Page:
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Modern Applications in Pharmacy & Pharmacology

Diabetic Peripheral Neuropathy: Therapeutic Options

Tapas Kumar Sur1* and Anjan Adhikari2

1Department of Pharmacology, 1PGME&R & SSKM Hospital, India

2Department of Pharmacology, RG Kar Medical College, India

*Corresponding author: Tapas Kumar Sur, Post Doctoral Research Scholar, Department of Pharmacology, Institute of Post Graduate Medical Education & Research & SSKM Hospital, Govt. of West Bengal, 244B, AJC Bose Road -700 020, West Bengal, India

Submission: October 31, 2017; Published: January 24, 2018

DOI: 10.31031/MAPP.2018.01.000512

ISSN 2637-7756
Volume1 Issue3

Abstract

Diabetes poses neurological damages and result in diabetic peripheral neuropathy (DPN). The prevalence of DPN varies from 10-90%. The persistent hyperglycemia, microvascular insufficiency, oxidative and nitrosative stress, defective neurotrophism, and autoimmune nerve destruction are the important factors of DPN. Peripheral nerve conduction velocities (NCV) are considered one of the most sensitive indices of the severity of neuropathy in DPN. Control of hyperglycemia is only the best treatment exists for DPN. Besides glucose lowering therapy, antidepressants, anticonvulsants, opioid analgesics, anti arrhythmics, and NMDA receptor antagonists are commonly used, though all these drugs have adverse actions. Recent researches are focused on the development of neurotrophic factors (NTFs), nitrate sprays and topical capsaicin for the treatment of DPN.

Keywords: Diabetes; Diabetic peripheral neuropathy; Nerve conduction velocity; Neurotrophic factors; Nitrate sprays; Topical capsaicin

Introduction

At present, diabetes and its associate complications are owed global health burden and risk to silent death. In 2015, WHO estimated diabetes killed 1.6 million people globally and expected to double within 10 years [1]. The number of people with diabetes worldwide was estimated in 2011 were 366 million and is expected to rise to 522 million in 2030 [2]. The estimated worldwide prevalence of diabetes in 2010 was 6.4% and this value is predicted to rise to around 7.7% in 2030 [3]. The highest prevalence of diabetes in adult population noted in North America 7.9% followed by Europe 7.8% and South America 5.6% [4]. The top ten countries with diabetes population are China, India, USA, Brazil, Russian Federation, Mexico, Indonesia, Germany and Egypt [5].

Diabetic peripheral neuropathy

Diabetic peripheral neuropathy (DPN) is the most common and troublesome complication of diabetes leading to great morbidity and resulting in a huge economic burden for diabetes care. DPN was defined by the presence of at least two of the following three characteristics: (a) pain, paresthesias, or numbness; (b) absence of tendon reflexes; (c) abnormal malleolar vibration perception threshold. Diabetic patients due to DPN have 12 times higher risk of amputations when compared with non-diabetic subjects [6]. The exact prevalence of DPN is not known and reports vary from 1090% in diabetic patients depending on the criteria and methods used to define neuropathy [7]. In United States, about 60-70% of people with diabetes have some form of DPN. People with diabetes can develop nerve problems at any time, but risk rises with age and longer duration of diabetes. The highest rates of DPN are among people who have had diabetes for at least 25 years [8].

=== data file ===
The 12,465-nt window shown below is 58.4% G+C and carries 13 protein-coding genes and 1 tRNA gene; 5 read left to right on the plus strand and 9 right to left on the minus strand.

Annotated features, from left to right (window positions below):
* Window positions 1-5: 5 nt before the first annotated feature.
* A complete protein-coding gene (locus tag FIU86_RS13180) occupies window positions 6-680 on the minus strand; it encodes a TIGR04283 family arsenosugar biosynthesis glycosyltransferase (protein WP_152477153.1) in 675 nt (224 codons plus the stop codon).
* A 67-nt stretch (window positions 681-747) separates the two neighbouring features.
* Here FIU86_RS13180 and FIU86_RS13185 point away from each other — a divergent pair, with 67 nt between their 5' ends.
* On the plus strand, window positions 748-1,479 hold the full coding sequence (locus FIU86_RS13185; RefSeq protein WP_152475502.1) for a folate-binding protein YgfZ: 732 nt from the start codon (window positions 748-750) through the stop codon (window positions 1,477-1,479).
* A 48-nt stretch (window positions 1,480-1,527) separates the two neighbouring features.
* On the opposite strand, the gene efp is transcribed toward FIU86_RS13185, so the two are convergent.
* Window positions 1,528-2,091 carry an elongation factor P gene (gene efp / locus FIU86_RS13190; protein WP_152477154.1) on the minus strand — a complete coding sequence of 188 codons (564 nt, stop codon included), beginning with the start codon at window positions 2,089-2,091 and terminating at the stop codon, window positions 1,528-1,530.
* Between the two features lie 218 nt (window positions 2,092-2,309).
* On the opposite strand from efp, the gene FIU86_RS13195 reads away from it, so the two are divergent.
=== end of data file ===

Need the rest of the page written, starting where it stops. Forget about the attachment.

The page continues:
Mechanisms involved in DPN

Mechanisms involved behind DPN are persistent hyperglycemia, microvascular insufficiency, oxidative and nitrosative stress, defective neurotrophism, and autoimmune nerve destruction [9]. One of the consequences of hyperglycemia is increased metabolism of glucose by the sorbitol pathway. This involves the reduction of glucose to sorbitol catalyzed by aldose reductase and the oxidation of sorbitol to fructose by sorbitol dehydrogenase. Aldose reductase is present in human brain, nerves, aorta, muscle, erythrocytes and ocular lens [10]. Sorbitol does not cross cell membranes and thereby accumulates in the nervous tissue, thus generating osmotic stress. Osmotic stress increases the intracellular fluid molarities as well as water influx, Schwann cell damage and nerve fiber degeneration [11]. Another hypothesis suggests neuro immune interactions actively contribute to the onset and persistence of pain in diabetes [12]. In experimental study, it has been observed that up regulation of the NADPH oxides complex results in oxidative stress through reduced glutathione production, decreased nitric oxide concentrations and increased reactive oxygen species concentrations [13]. Free radicals, oxidants, and some unidentified metabolic factors activate the nuclear enzyme poly (ADP-ribose) polymerase that is a fundamental mechanism in the development of diabetic complications, including DPN [14]. Moreover, a nitric oxide deficit and increased oxygen free radical activity are responsible for microvascular damage and hypoxia [15]. In diabetes, myo-inositol deficiency is observed in the nerves, resulting from the inhibition of the sodium-dependent uptake of myo-inositol and severe changes to the polyol pathway [16]. It has also been suggested the involvement of proinflammatory factors derived from activated microglia in diabetes-induced allodynia and the involvement of the p38-MAPK pathway in diabetes-induced hyperalgesia [17,18]. There are also reports implicating the release of pro-inflammatory cytokines from glia and immune cells for neuropathic pain of different origins [19].